Sustainable Book Club no.2 – Stuffocation!

Today is the Sustainable Book Club meet up, where we will be talking about Stuffocation by James Wallman! Feel free to chat about it any time during the day, but the plan is to try and Tweet/ Facebook about it between 12.00 and 13.00 and 20.00 and 21.00.  On Twitter search for #susbc to join in and/ or chat to me on @ecothrifty and on Facebook feel free to join the Sustainable Book Club Facebook group here.  

Sustainable gift wrap course
I read Stuffocation really quickly as I couldn’t put it down to be honest. It was a very readable book. The author is also very clever at leading you down one path, only to emerge onto a completely different one. I don’t want to give too much away if you haven’t read it, however the end conclusion is roughly that we have too much stuff and that going forward we should spend our money on less stuff and more on experiences.

I knew that was what the book was about before I read it and I did think, knowing that what is the point of reading the book?  Well I think the book is worth a read especially if you are going down a minimalist/ simple living/ good life type road as it challenges the practicalities of those lifestyles and brings them into the real world. It is also really interesting for any salespeople out there and a fascinating prediction of the future.  Plus if you are anything like me after reading the book you will have an irresistible urge to spend all your spare time decluttering, as the problems of too much stuff are spelled out in black and white!

If you have read the book, my questions to you are:

  1. Do you feel more or less inclined to be a minimalist or live the good life or the medium chill after reading the book? Why?
  2. If you looked at your current spending on stuff vs spending on experiences, what ratio are they in?  Do you plan to change that in future?
  3. Do you think you need it is important/ useful to spend money on experiences (as opposed to not spending money on experiences and just enjoying free experiences)?
  4. Have you suddenly had an irresistable urge to declutter after reading the book? (Or like me ramped up the urge – I was already on a decluttering mission, reading this book just added fuel to that fire!). Or has your relationship with stuff stayed the same?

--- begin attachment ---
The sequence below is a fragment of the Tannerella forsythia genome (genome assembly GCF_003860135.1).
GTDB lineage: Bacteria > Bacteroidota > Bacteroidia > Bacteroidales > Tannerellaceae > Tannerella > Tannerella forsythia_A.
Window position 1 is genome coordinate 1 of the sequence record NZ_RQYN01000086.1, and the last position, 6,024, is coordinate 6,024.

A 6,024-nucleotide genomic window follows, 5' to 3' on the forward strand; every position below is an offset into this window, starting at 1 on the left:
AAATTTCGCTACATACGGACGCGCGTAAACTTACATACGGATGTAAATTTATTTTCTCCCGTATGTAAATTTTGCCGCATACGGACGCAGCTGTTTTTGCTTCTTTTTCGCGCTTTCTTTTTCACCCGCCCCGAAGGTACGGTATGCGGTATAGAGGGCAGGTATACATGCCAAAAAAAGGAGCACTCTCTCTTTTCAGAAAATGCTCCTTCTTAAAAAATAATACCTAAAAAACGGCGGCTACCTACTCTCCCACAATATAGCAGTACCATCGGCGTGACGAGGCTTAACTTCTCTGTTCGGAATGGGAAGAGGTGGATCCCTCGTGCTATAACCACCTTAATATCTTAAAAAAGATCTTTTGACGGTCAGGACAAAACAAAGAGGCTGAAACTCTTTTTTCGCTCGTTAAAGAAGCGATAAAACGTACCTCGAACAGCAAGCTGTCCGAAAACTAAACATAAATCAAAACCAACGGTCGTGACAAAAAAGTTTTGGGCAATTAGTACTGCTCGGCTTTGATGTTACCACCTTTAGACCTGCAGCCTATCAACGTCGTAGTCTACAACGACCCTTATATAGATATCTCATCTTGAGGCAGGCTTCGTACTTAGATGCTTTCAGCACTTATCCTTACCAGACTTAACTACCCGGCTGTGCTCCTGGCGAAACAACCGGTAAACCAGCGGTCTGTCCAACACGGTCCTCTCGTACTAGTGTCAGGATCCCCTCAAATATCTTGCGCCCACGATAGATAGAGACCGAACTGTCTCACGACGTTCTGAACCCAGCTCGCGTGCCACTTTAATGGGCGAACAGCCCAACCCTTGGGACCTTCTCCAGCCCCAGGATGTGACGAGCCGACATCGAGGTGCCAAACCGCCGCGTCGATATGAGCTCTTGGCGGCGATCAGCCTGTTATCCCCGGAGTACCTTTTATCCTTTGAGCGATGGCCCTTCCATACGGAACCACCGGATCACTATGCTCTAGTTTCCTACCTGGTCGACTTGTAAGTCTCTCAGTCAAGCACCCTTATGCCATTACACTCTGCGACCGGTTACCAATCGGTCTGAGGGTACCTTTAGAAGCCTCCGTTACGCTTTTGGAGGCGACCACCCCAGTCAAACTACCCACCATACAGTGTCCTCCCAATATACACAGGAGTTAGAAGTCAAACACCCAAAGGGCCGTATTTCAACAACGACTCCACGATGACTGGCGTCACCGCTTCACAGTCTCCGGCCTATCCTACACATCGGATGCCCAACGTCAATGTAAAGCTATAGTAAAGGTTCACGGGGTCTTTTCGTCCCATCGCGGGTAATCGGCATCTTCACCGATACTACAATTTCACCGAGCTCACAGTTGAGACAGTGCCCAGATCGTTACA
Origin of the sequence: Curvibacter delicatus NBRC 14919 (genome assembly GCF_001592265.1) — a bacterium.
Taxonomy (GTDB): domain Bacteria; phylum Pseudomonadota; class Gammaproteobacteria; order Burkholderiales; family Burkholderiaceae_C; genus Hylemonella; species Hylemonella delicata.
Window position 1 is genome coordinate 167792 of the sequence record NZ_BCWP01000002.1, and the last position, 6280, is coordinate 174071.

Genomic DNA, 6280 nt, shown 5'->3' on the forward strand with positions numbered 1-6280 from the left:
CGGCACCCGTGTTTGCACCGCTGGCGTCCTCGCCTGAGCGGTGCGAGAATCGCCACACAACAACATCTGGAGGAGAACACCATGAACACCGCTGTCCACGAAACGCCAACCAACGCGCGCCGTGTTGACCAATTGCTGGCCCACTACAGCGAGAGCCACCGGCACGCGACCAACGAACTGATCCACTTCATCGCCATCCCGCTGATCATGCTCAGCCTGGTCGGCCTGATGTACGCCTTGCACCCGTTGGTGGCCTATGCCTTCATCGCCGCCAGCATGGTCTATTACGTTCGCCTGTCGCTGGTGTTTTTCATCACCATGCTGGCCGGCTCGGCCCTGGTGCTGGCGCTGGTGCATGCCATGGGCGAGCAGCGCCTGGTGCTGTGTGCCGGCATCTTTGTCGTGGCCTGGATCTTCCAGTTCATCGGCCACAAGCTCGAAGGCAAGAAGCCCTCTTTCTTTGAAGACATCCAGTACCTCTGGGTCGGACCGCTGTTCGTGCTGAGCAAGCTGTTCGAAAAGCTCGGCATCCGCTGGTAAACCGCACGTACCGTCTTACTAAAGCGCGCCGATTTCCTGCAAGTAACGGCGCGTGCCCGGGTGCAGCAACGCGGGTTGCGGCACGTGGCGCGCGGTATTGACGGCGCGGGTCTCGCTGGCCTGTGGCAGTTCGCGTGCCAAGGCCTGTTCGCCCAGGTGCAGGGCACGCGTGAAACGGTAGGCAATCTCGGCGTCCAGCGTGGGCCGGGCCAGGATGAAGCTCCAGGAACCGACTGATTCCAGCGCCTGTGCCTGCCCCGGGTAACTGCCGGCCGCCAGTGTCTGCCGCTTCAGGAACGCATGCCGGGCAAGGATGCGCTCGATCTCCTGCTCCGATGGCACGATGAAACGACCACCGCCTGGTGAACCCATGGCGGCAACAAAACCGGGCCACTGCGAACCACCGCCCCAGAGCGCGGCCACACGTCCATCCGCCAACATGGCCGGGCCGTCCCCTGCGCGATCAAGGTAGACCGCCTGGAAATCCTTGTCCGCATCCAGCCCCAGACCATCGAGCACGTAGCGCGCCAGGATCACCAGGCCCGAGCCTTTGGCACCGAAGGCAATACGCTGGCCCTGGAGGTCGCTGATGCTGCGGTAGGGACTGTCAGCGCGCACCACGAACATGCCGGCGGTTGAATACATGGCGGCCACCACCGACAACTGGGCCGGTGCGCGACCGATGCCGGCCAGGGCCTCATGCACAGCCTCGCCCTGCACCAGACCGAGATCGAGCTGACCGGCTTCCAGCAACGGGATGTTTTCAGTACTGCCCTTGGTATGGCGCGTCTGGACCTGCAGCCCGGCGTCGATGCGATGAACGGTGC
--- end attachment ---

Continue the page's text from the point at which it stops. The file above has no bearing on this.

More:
5. If you have had an urge to declutter, how easy do you think it will be to keep the clutter from building back up again? What could you do differently to stop that from happening?
  6. What do you think of James prediction for the future? What are the positives of that and what are the limitations?
  7. Overall how did the book affect you? What will you remember about it (if anything) in 10 years time?
If you want to chat about some of these questions on Facebook/ Twitter later today or in the comments on the blog that would be great as I am really interested in hearing what you think. Don’t feel obligated to at all though – maybe just have a think about them for yourself or chat about them with a friend.
My final question is what do you think we should read next time?
So far I have had a few ideas/ suggestions which are as follows:
@KarenCannard suggested: Happier People, Healthier Planet by Theresa Belton
I was thinking about suggesting: Feral by George Monbiot or Rewilding the World by Caroline Fraser
@BeanTweeting suggested How Green Are My Wellies by Anne Shepherd, The Moneyless Man by Mark Boyle or All You Need is Less by Madeleine Somerville.
Let me know in the comments which one you think we should read by 24th June and I will pick the most popular choice (can be one of the above or a new one) for our next book club meeting. If there isn’t an obvious winner then I will choose one. I’ll also let you know the next book club meeting on the 24th!
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